And the driving? Well, Forza 3 isn’t a hardcore racing sim – it’s a supremely balanced, fair sim with elements of arcade sensibilities. Greenwalt sums it up best: “I think the problem with simulation in general is it’s gotten this reputation – a well-deserved reputation, I might add – for being overly punishing,” he says, and we’d agree. Forza’s still a simulator, you need to anticipate the corners, adjust your line, balance the brakes, but if you don’t, there’s always the new ‘rewind’ feature, something that a lot of people didn’t like the sound of but in principle works perfectly well. “You still have to earn all of your victories,” agrees Greenwalt. “[You can] redo the corner, but you still have to do the corner.”
And then there’s the livery editor, one of the most advanced such tools available on consoles, and one that Gran Turismo hasn’t even attempted to emulate. True, it’s not in the demo but even if it’s at the same stage as the feature in Forza 2 it’s still going to be streets ahead of anything else. Of course, Forza 3 plays true to the whole ‘Marketplace’ experience, too – you can buy and sell cars seamlessly (with or without your own designs and tuning modifications) and the built in video editor will give endless fun to those creative enough to get behind the camera. Sure, GT 5’s feature list is impressive in terms of numbers, but it simply won’t offer the same advanced level of community features.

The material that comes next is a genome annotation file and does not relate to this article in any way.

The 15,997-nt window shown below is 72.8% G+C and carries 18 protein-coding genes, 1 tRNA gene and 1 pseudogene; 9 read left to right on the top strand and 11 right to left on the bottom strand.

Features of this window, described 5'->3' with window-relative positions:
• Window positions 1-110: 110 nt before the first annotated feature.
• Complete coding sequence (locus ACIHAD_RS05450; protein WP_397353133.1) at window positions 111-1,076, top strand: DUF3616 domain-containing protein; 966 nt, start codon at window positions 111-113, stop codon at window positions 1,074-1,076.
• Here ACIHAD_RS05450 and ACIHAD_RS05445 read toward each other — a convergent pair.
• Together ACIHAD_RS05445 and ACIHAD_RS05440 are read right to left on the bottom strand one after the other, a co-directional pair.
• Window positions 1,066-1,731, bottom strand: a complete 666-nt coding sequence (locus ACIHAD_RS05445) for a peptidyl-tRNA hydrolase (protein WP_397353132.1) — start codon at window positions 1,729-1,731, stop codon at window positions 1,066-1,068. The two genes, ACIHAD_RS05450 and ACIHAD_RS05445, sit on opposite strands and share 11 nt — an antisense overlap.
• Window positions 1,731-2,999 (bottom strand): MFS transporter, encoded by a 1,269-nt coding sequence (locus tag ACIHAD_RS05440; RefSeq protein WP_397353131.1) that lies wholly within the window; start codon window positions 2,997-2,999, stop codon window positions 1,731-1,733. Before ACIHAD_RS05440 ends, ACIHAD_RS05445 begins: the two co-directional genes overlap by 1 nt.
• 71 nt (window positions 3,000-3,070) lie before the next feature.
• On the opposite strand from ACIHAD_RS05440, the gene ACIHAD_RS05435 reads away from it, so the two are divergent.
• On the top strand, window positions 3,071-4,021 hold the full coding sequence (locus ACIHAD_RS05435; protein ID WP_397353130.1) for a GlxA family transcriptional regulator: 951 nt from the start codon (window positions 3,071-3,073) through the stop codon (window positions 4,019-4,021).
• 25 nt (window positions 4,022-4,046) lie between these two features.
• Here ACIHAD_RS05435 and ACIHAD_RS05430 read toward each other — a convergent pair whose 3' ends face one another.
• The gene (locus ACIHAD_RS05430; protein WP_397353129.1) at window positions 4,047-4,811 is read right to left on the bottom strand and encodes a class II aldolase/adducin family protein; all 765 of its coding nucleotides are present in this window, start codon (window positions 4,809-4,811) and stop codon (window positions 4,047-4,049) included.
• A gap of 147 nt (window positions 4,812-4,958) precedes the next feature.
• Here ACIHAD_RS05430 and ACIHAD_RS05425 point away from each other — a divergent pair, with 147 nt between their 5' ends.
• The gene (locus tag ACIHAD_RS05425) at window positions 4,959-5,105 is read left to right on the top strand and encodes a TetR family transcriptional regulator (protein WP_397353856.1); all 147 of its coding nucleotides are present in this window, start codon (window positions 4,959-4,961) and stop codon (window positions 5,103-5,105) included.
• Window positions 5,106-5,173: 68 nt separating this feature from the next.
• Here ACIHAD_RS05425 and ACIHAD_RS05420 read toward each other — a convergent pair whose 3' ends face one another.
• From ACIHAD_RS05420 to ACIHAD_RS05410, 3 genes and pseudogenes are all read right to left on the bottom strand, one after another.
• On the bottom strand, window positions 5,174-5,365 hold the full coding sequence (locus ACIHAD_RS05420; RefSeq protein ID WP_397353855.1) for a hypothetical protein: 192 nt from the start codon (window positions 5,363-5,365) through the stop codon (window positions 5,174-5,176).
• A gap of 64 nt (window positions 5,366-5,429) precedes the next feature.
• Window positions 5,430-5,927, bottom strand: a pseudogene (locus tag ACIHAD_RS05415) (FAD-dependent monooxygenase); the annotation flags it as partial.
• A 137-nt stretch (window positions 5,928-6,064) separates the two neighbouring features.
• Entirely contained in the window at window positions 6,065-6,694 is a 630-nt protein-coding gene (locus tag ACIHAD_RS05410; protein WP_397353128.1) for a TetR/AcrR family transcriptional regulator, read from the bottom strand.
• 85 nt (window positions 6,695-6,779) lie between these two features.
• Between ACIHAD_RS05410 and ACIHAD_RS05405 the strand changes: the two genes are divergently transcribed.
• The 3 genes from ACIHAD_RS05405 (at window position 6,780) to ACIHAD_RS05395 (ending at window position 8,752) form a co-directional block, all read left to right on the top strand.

Forza 3 might not quite boast the same visual refinement as the forthcoming Gran Turismo title, but one thing’s for true: it’s already out there. Turn 10 have stuck firmly to a release window, have interacted well with their fanbase (despite offering up some ‘interesting‘ diversions along the way) and have got their game out in time for Christmas. Naturally, we’ve only got the demo to judge the game itself from, but after sampling it last week I’m now downloading the 1.25GB taster again to get back into it for myself – and that’s saying something when you’ve got a broadband limit capped at around 8GB.
October 23rd can’t come soon enough, and Sony must be kicking themselves.